“The force needs to be agile, versatile and ready to perform a range of missions,” he said.

These demands pose unique challenges for each of the services, Harvey added, particularly the Army, in light of force structure constraints.

“The challenges are as broad as they’ve ever been,” he said, adding that the Army will continue to seek the right balance among investments in force structure, readiness and modernization.

“We’re trying to stretch a shrinking force across as least as much mission as we’ve had to date,” he said.

 




All of this week's top headlines to your email every Friday.


 
 

 

Headlines April 14, 2014

Business: U.S. Navy looks to leverage submarine work to keep costs down - The U.S. Navy hopes to save money and time by leveraging industry investments as it replaces its Ohio-class nuclear-armed submarines with the Virginia-class attack submarines now built by General Dynamics Corp and Huntington Ingalls Industries Inc.  Study raises red flags on California aerospace...
 
 

News Briefs April 14, 2014

U.S. Navy destroyer Zumwalt christened in Maine The U.S. Navy has christened the first ship of its newest class of destroyers, a 610-foot (186-meter)-long warship with advanced technologies and a stealthy design that will reduce its visibility on enemy radars. The warship bears the name of the late Adm. Elmo ìBudî Zumwalt, who became the...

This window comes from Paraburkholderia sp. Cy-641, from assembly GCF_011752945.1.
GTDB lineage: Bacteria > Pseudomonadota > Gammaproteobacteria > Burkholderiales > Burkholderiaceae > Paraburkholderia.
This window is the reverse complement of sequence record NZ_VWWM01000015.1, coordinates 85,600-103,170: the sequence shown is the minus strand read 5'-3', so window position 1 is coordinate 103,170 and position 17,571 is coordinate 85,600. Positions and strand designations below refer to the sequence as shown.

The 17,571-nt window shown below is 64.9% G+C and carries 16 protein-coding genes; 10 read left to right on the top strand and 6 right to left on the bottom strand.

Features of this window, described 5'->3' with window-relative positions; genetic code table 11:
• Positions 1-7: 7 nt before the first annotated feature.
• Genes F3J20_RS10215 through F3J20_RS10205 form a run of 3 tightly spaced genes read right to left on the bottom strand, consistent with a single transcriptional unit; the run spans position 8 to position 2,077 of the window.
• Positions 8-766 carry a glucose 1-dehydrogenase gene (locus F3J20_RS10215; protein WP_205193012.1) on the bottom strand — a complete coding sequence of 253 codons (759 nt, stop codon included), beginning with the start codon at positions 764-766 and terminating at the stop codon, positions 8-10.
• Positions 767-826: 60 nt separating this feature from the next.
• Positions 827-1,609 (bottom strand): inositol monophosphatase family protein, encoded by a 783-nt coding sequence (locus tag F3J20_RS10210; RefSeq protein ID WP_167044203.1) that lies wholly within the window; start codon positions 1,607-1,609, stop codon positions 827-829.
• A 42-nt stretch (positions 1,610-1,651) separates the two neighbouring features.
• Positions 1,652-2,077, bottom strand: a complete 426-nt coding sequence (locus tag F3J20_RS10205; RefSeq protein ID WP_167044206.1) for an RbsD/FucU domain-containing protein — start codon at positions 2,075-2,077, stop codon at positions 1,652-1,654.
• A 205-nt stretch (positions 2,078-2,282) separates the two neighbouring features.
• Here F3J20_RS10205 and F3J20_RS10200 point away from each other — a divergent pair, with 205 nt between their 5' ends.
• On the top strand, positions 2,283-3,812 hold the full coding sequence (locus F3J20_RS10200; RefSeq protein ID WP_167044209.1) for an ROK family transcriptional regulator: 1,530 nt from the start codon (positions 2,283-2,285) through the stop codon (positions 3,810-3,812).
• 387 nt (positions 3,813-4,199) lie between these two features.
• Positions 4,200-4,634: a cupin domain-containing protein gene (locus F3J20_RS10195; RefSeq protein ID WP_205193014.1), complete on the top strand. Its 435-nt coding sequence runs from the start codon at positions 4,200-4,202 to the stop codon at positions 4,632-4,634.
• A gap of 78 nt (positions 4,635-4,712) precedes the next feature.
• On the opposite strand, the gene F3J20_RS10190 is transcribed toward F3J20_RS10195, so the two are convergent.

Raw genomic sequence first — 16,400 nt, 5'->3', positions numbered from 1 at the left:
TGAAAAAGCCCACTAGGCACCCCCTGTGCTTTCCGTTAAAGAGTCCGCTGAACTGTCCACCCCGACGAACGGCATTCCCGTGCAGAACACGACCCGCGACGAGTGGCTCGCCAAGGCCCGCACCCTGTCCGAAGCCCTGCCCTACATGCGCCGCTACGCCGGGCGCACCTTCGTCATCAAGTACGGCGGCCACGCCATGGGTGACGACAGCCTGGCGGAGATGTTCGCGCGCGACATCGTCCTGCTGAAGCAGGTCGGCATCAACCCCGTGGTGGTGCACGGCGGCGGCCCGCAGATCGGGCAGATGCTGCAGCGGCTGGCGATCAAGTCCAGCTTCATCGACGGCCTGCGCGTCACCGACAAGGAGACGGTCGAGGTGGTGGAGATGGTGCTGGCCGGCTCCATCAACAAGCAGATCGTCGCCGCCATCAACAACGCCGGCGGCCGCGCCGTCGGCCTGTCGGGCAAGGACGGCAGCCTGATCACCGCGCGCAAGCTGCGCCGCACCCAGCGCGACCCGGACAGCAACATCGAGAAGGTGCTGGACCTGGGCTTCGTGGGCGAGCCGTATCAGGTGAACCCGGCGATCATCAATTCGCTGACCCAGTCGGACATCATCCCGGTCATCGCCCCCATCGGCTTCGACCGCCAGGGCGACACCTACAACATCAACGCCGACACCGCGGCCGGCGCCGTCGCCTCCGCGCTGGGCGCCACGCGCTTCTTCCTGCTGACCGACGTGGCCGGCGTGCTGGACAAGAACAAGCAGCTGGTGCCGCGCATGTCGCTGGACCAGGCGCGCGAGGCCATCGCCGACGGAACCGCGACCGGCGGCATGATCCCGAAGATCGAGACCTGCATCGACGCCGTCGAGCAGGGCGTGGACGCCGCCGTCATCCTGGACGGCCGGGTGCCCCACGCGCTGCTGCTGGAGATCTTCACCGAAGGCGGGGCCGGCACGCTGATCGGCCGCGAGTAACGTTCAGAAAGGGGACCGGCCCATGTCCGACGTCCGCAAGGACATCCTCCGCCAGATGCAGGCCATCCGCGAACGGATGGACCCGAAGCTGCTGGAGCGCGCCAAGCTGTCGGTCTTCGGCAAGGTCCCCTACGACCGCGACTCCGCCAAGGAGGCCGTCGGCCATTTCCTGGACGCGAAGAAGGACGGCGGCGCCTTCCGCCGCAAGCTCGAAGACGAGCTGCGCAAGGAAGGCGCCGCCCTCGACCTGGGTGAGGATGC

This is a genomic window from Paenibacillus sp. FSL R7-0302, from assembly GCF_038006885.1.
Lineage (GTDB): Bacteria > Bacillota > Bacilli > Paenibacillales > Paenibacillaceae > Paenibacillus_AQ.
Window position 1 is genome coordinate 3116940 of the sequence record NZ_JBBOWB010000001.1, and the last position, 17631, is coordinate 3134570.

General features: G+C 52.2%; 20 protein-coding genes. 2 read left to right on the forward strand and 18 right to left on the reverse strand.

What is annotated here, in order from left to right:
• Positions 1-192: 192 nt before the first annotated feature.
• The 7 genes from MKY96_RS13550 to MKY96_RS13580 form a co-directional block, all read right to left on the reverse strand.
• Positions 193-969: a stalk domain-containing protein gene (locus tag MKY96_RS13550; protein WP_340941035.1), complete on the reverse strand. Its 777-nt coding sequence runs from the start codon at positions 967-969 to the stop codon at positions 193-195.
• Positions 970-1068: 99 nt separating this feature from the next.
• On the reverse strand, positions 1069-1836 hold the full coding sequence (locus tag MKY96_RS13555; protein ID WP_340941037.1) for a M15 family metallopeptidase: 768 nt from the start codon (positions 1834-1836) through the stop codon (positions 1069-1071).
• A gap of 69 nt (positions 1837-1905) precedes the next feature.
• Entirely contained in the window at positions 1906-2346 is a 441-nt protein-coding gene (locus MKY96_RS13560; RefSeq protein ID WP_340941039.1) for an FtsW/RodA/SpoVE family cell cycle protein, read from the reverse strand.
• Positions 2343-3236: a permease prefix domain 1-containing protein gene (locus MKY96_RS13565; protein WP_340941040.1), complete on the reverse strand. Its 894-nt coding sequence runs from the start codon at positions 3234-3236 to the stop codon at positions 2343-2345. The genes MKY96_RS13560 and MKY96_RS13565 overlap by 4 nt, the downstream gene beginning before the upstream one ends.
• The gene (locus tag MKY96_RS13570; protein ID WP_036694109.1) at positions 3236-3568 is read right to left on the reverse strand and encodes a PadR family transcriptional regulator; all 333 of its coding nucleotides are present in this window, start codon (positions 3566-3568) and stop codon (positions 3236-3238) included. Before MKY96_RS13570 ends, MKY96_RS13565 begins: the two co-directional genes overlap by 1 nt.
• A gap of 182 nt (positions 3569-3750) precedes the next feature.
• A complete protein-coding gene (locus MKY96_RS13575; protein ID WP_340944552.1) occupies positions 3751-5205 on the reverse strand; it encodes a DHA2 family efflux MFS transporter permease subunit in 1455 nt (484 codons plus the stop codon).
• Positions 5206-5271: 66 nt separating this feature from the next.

Navy photograph by Seamn Edward Guttierrez III

Russian aircraft flies near U.S. Navy ship in Black Sea

Navy photograph by Seamn Edward Guttierrez III Sailors man the rails as the Arleigh Burke-class guided-missile destroyer USS Donald Cook arrives at Naval Station Rota, Spain, Feb. 11, 2014. Donald Cook is the first of four Arle...
 

 

45th Space Wing launches NRO Satellite on board Atlas V

The 45th Space Wing successfully launched a United Launch Alliance Atlas V rocket from Space Launch Complex 41, Vandenberg Air Force Base, Calif., at 1:45 p.m. April 10 carrying a classified national security payload. The payload was designed and built by the National Reconnaissance Office. “I am proud of the persistence and focus of the...
 
 

U.S. Air Force selects Cubic for Moroccan P5 air combat training system

Cubic Defense Systems, a subsidiary of Cubic Corporation announced April 11 it has been awarded a contract valued at more than $5 million from the U.S. Air Force to supply its P5 Combat Training System to the Moroccan Air Force. Morocco will join the United States Air Force, Navy, and Marine Corps, along with a...
 
 
Lockheed Martin photograph

NASA’s Orion Spacecraft powers through first integrated system testing

Lockheed Martin photograph Engineers in the Operations and Checkout Building at NASA’s Kennedy Space Center in Florida, perform avionics testing on the Orion spacecraft being prepared for its first trip to space later this ye...
 




0 Comments


Be the first to comment!


Leave a Reply

Your email address will not be published. Required fields are marked *

You may use these HTML tags and attributes: <a href="" title=""> <abbr title=""> <acronym title=""> <b> <blockquote cite=""> <cite> <code> <del datetime=""> <em> <i> <q cite=""> <strike> <strong>